This was an historic week in Piscataway. At a candlelight vigil on Thursday night, and again at a march on Sunday afternoon, we saw the very best of our community. I want to thank the organizers of both events for giving us the opportunity to come together to express our grief and our outrage at the murder of George Floyd at the hands of the police. Importantly, speakers at both events recognized that George Floyd’s murder is not an isolated incident. It is part of a pattern of racial, social, and economic injustice that has gone on in our nation for far too long, and that we must all work to end.
At the vigil on Thursday night, I spoke particularly to white people about our role in this cause:
“It is necessary that people of conscience and good will—and I want to talk specifically to white people, and especially white moderates—it is necessary that we stand up and affirm the truth of three powerful words: Black Lives Matter. Three words. Three words that when stated in affirmation take on the force of principle…
“Please do not respond to the phrase ‘Black Lives Matter’ by saying ‘All Lives Matter’. That is not the issue. That is not under debate. No one is claiming that all lives don’t matter. And when you say that in response to Black Lives Matter, you are not listening. You are not listening to the raised voices of so many who are suffering and who are trying to make it understood that their experience is different from yours. Their experience demonstrates that society itself does not value their very lives, which is why it is necessary to affirm that their lives matter. When we do not listen, we cannot understand. And when we cannot understand, we cannot be part of the solution – we instead become part of the problem. “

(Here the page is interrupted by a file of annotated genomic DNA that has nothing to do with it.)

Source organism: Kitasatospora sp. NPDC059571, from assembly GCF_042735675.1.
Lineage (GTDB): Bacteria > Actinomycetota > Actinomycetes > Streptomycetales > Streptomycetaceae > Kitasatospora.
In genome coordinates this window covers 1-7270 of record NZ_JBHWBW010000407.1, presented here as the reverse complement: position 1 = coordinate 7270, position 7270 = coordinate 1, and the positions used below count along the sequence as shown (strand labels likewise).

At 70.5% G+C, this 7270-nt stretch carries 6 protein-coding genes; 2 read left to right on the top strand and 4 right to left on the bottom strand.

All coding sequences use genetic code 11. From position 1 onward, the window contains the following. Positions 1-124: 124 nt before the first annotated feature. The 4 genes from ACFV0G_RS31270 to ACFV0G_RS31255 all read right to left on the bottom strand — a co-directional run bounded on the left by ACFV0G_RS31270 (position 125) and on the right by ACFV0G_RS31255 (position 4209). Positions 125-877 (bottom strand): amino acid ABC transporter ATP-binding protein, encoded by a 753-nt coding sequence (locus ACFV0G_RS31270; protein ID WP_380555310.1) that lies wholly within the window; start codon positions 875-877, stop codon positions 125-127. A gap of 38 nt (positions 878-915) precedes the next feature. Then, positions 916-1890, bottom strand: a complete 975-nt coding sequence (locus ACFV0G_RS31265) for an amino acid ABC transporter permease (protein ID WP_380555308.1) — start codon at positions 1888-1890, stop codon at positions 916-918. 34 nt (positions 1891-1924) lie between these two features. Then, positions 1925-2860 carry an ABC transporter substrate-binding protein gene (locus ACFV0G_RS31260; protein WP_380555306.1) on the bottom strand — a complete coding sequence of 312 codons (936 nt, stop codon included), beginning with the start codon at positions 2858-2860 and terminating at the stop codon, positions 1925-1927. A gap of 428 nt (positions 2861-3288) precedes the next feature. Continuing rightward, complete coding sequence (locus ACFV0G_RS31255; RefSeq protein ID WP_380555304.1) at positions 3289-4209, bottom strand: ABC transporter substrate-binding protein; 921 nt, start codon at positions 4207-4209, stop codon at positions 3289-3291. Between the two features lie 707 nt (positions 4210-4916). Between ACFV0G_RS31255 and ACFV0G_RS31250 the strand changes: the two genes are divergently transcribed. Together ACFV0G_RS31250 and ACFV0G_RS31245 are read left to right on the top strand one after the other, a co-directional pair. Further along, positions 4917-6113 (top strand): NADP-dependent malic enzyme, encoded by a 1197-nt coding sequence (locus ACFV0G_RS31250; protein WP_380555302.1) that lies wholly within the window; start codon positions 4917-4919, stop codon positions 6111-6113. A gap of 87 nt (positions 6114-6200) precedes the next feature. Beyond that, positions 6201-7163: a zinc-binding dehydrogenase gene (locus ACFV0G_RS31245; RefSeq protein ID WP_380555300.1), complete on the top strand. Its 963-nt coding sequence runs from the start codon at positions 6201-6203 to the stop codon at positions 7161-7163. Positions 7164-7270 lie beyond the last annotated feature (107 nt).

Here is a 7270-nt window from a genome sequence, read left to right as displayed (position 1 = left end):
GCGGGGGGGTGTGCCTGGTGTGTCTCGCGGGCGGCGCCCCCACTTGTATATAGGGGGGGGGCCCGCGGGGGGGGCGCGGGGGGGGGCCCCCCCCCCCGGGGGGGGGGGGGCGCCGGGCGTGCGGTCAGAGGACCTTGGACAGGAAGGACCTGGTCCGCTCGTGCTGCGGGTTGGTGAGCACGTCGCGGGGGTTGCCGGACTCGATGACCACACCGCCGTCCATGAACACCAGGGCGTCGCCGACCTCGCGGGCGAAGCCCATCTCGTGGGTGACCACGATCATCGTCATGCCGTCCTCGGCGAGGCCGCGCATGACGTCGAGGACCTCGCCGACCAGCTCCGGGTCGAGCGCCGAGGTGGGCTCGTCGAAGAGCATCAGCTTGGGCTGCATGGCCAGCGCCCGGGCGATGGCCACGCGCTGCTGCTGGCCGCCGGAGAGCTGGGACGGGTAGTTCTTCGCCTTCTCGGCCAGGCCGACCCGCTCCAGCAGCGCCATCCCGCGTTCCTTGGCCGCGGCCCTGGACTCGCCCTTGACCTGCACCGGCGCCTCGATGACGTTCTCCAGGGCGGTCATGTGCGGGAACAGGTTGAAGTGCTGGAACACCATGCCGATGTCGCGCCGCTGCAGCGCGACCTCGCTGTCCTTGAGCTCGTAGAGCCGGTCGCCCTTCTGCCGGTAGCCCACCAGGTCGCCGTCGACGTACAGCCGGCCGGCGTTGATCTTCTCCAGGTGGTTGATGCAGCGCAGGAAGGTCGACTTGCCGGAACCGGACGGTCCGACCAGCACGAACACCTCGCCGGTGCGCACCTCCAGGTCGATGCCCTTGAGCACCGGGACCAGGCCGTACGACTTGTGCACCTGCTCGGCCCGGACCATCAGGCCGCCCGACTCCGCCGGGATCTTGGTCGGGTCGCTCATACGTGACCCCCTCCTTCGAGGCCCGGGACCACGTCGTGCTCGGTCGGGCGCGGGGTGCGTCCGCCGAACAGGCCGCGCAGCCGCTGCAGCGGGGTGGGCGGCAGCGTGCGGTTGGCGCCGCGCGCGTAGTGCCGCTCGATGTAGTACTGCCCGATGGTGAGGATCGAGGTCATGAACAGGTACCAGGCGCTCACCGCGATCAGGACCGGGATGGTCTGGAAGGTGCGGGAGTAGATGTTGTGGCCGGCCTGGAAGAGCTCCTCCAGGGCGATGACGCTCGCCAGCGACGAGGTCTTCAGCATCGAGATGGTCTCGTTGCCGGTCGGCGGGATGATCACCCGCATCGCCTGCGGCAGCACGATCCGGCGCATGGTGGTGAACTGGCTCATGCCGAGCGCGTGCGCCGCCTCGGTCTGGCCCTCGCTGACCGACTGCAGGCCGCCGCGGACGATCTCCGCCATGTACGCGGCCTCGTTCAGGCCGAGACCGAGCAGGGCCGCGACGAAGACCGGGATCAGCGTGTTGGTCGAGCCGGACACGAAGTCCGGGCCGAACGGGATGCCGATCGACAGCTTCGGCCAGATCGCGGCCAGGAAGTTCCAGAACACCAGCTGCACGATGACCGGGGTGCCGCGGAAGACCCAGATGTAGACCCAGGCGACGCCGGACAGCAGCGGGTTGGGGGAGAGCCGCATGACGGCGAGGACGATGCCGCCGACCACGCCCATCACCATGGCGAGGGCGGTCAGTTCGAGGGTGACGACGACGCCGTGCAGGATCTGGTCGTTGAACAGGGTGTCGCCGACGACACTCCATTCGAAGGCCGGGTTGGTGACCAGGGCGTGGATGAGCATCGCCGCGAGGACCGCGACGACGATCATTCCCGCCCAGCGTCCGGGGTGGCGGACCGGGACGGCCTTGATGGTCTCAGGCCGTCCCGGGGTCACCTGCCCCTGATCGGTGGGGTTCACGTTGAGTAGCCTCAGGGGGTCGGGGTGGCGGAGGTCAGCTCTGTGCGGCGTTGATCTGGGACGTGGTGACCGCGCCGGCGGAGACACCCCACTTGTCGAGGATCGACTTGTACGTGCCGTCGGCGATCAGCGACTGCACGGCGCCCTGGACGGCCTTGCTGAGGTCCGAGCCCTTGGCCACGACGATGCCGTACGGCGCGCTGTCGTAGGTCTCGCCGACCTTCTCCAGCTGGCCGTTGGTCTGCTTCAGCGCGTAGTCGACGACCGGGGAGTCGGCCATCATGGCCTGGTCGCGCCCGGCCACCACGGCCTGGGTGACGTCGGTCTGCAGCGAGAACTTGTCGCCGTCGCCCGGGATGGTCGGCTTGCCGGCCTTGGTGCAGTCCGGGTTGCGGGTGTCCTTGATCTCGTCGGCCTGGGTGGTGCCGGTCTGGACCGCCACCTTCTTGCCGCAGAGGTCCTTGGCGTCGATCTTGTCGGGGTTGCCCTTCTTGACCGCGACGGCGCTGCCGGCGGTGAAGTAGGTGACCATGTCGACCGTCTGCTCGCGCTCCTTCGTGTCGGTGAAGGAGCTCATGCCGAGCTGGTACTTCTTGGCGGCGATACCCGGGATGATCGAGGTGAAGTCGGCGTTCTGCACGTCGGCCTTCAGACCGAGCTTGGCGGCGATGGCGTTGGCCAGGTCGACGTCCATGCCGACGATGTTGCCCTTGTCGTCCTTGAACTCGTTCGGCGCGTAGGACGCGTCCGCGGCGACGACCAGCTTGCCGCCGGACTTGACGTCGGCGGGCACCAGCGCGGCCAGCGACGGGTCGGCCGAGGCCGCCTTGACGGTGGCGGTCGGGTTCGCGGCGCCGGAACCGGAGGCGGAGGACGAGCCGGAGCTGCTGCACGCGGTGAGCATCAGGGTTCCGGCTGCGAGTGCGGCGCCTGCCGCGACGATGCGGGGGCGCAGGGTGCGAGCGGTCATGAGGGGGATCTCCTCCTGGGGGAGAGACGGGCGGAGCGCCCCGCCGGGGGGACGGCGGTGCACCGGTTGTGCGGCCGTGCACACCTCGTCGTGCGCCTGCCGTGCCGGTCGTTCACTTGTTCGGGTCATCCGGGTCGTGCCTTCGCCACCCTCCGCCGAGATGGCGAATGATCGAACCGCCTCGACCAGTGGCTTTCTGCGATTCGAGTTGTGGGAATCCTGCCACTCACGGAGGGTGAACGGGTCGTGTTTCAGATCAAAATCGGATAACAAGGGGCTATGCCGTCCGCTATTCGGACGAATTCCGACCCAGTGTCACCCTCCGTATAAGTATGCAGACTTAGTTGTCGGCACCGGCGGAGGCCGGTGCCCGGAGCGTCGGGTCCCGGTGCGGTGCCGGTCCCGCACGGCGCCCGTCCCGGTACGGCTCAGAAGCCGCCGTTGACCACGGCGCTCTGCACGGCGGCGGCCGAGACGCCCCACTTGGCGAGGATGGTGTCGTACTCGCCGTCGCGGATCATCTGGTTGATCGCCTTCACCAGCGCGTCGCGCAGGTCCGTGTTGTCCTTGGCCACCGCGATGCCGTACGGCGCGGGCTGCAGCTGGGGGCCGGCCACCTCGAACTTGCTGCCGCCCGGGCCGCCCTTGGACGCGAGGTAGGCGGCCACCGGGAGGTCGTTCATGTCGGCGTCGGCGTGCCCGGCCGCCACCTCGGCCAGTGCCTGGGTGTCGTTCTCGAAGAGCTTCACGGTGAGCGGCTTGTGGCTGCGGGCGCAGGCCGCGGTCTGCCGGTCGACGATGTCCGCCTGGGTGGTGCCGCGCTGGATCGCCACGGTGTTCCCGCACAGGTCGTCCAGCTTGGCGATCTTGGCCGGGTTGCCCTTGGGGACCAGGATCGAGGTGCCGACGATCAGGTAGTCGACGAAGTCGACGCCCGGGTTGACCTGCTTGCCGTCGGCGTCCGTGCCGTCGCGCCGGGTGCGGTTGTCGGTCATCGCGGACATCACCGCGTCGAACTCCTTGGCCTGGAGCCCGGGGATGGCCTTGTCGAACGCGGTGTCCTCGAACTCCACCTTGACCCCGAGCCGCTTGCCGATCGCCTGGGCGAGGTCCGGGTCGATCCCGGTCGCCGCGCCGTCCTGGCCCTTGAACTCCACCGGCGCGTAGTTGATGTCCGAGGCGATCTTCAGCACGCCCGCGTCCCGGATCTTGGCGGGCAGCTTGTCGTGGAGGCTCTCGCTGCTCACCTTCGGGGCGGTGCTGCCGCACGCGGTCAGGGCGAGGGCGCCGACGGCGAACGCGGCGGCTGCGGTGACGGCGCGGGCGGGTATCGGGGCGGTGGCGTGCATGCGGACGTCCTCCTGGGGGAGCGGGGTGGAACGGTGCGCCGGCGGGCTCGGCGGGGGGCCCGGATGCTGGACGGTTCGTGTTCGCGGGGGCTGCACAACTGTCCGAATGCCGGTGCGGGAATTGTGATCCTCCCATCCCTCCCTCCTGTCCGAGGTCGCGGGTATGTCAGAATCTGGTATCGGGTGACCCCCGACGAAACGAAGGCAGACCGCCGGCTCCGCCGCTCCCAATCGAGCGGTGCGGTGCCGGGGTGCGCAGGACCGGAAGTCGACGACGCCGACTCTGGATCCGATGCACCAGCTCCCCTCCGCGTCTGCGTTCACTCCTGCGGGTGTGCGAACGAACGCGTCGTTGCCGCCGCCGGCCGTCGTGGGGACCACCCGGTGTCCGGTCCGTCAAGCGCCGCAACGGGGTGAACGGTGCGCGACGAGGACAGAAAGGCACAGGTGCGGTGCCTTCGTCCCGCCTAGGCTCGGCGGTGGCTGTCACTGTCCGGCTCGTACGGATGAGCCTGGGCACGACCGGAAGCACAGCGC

I reiterate that belief here. In this moment I’ve recalled the words of Dr. Martin Luther King Jr., who wrote in his “Letter from a Birmingham Jail” in 1963:
“I must confess that over the past few years I have been gravely disappointed with the white moderate. I have almost reached the regrettable conclusion that the Negro's great stumbling block in his stride toward freedom is not the White Citizen's Counciler or the Ku Klux Klanner, but the white moderate, who is more devoted to "order" than to justice; who prefers a negative peace, which is the absence of tension, to a positive peace, which is the presence of justice; who constantly says: ‘I agree with you in the goal you seek, but I cannot agree with your methods of direct action’; who paternalistically believes he can set the timetable for another man's freedom; who lives by a mythical concept of time and who constantly advises the Negro to wait for a ‘more convenient season.’ Shallow understanding from people of good will is more frustrating than absolute misunderstanding from people of ill will. Lukewarm acceptance is much more bewildering than outright rejection.”
Today, nearly 60 years later, the movement for racial justice is again sweeping our nation. A movement that demands that each of us decide whether we will affirmatively declare that we are on the side of what is good and just, or if we are not. Silence is complicity with violence. Let’s stand together now and affirm the truth of the words: Black Lives Matter. Period. Don’t add any qualifiers, or ifs, ands, or buts to that statement. Say Black Lives Matter. And then support and implement policies, and actions, that prove we mean it.
We must listen to the voices that are saying that the very concept of policing in this nation needs to be rethought. We must listen to the voices that are saying that fundamental change is needed to address institutional and systemic racism. We must listen and support the policy solutions that this movement is demanding, and stop trying to impose feel-good measures that seek not a presence of justice, but an absence of tension.
It is time to listen and act.